Topeka — The D in Medicare Part D now stands for damage control.
President Bush's No. 1 health official stopped Thursday in Kansas to try to calm fears among state officials and senior citizens about troubles with the new federal drug benefit.
"Things, frankly, are getting smoother every day," Health and Human Services Secretary Mike Leavitt said.
Launched Jan. 1, the program offers 43 million Medicare recipients the ability to enroll in government-subsidized, private insurance plans for prescriptions. Leavitt said the benefit was the most significant change in health coverage in the United States in the past 40 years.
But Gov. Kathleen Sebelius, a Democrat, and Insurance Commissioner Sandy Praeger, a Lawrence Republican, said problems continued to beset the program.
Under orders from Sebelius, the state has stepped in to pay for prescription drugs for low-income beneficiaries who have had trouble getting medicine through the federal program. For more than two weeks, the state has paid to fill 28,530 prescriptions for nearly 10,000 Kansans at a cost of $2 million, she said.
"We are still seeing the number of claims rise every day," Sebelius said. "We're hopeful that maybe we're seeing the peak, but each day the claims have been rising."
President Bush has promised that Kansas and other states that have taken similar actions will be reimbursed by the federal government.
Nationally, thousands of low-income senior citizens or people with disabilities have run into trouble getting prescriptions through the new program. Some have been unable to confirm coverage, while others have spent hours on the federal government's toll-free information line.
Problems with the plan prompted Leavitt to hit the road, visiting with governors and pharmacy officials.
Before meeting with Sebelius and Praeger, Leavitt and U.S. Sen. Sam Brownback, R-Kan., spoke with Chad Ullom, pharmacy manager at a Walgreen Drug Store in downtown Topeka.
Ullom said processing prescriptions under the plan was improving.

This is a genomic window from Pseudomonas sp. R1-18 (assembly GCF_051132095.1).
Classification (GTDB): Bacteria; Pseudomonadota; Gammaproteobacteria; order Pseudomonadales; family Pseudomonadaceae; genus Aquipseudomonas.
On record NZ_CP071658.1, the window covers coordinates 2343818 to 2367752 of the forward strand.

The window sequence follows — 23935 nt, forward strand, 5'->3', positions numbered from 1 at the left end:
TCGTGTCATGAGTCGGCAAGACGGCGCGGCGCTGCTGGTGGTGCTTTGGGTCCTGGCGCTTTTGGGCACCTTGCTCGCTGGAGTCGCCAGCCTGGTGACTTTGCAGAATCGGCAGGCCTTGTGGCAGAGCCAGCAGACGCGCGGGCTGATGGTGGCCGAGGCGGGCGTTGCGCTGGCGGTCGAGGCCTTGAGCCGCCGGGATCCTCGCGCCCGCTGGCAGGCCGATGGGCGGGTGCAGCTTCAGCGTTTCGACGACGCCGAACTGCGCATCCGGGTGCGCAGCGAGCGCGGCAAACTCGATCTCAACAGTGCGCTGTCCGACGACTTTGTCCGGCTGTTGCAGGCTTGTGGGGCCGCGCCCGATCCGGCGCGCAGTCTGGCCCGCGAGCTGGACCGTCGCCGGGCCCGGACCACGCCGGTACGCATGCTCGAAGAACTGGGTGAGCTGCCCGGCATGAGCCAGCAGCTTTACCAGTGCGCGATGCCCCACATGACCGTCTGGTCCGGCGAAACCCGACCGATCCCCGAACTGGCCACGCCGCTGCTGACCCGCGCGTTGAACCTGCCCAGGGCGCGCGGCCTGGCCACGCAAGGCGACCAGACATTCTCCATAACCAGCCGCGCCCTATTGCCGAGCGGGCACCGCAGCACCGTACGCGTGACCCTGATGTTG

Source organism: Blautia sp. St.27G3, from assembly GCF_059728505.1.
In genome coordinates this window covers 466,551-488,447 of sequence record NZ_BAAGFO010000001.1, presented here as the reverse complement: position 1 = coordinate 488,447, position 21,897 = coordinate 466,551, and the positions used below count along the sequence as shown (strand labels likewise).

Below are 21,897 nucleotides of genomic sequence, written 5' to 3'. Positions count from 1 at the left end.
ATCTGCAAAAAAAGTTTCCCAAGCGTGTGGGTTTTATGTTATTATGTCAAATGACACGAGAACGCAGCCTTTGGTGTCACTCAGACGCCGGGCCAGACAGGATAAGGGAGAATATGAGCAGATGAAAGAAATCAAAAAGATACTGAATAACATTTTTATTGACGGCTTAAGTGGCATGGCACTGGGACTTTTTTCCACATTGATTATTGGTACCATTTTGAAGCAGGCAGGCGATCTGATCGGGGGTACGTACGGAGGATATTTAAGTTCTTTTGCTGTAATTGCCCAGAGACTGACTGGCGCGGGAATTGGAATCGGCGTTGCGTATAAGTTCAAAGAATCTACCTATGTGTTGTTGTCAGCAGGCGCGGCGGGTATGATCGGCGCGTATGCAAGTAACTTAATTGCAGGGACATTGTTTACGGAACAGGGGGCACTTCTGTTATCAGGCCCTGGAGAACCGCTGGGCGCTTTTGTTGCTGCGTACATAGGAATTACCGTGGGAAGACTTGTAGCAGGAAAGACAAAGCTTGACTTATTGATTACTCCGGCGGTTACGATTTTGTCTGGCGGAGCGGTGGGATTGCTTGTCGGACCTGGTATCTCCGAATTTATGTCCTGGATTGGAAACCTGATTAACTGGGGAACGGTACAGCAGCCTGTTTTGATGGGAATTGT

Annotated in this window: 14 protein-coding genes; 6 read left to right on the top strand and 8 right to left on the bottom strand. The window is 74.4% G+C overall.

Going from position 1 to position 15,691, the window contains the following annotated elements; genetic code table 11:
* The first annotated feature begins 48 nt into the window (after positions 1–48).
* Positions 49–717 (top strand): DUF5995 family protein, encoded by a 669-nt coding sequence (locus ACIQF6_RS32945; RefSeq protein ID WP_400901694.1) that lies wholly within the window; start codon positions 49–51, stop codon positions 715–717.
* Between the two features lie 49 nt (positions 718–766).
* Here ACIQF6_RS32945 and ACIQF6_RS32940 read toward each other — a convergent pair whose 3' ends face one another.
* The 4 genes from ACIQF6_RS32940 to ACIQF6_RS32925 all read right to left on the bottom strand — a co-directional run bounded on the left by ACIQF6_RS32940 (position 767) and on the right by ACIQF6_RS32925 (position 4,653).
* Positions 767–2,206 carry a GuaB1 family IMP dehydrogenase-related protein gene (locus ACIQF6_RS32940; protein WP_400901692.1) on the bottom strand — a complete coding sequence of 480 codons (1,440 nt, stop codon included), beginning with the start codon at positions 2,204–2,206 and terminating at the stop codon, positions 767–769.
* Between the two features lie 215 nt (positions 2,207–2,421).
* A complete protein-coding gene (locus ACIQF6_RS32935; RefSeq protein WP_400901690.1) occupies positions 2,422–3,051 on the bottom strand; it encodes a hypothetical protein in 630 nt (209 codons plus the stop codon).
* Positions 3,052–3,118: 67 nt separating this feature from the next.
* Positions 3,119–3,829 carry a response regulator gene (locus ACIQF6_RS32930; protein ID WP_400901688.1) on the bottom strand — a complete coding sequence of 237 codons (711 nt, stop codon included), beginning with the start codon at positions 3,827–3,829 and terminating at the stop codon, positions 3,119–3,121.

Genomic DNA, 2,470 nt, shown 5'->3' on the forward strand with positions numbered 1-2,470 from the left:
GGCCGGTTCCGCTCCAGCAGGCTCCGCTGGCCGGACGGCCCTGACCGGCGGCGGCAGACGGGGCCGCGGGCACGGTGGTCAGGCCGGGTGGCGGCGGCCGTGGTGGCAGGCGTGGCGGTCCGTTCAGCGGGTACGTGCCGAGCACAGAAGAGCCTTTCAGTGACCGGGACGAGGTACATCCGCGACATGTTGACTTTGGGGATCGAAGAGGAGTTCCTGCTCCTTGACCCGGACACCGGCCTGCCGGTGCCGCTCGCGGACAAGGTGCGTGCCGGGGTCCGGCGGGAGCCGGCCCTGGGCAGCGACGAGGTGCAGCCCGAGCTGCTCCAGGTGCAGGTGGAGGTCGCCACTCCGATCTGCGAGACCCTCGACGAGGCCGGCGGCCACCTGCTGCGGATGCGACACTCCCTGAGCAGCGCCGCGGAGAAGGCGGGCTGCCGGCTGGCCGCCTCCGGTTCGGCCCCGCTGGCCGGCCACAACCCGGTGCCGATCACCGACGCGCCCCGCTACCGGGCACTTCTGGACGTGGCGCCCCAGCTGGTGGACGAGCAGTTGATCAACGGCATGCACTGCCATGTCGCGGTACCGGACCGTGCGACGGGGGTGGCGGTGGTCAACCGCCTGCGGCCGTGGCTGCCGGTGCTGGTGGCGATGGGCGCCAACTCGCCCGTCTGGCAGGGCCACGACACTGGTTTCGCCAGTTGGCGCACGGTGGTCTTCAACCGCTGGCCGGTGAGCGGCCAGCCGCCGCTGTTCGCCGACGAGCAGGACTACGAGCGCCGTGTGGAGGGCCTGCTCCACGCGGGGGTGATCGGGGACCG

"It was a nightmare in the beginning," he said.
John Kiefhaber, executive director of the Kansas Pharmacists Assn., said pharmacies were swamped with problems at the outset.
"In many cases, our pharmacists, concerned for their patients first, were actually funding prescriptions out of their own pockets, not knowing if they would ever be repaid," he said.
Leavitt said while the program has experienced problems, it is the most important change in the history of Medicare.
"The truth is, this is a great deal for seniors," he said.
Praeger said she was sympathetic that the task was great, but added, "We need to keep the pressure on and make sure we get the problem solved."
One of Praeger's concerns is that many of the private companies offering drug benefits aren't registered with the state insurance department.
She has proposed legislation that would require registration, which, she said, would make it easier for the state to handle any consumer complaints against the companies.
Praeger said consumer calls about confusion with the new program had gone down, but the department is now seeing an increase in complaints about particular plans not providing services.
Both Sebelius and Praeger also urged Leavitt to recommend that Congress delay the May 15 sign-up deadline because of confusion about the plan. Seniors who miss the deadline will end up paying a penalty on prescriptions.
"People shouldn't be penalized because they're confused about which drug plan to sign up for," Praeger said.
But Leavitt said he didn't think extending the deadline would be necessary.
"Now that we have seen the system begin to smooth out : as we get closer to May, more and more people are going to sign up," he said.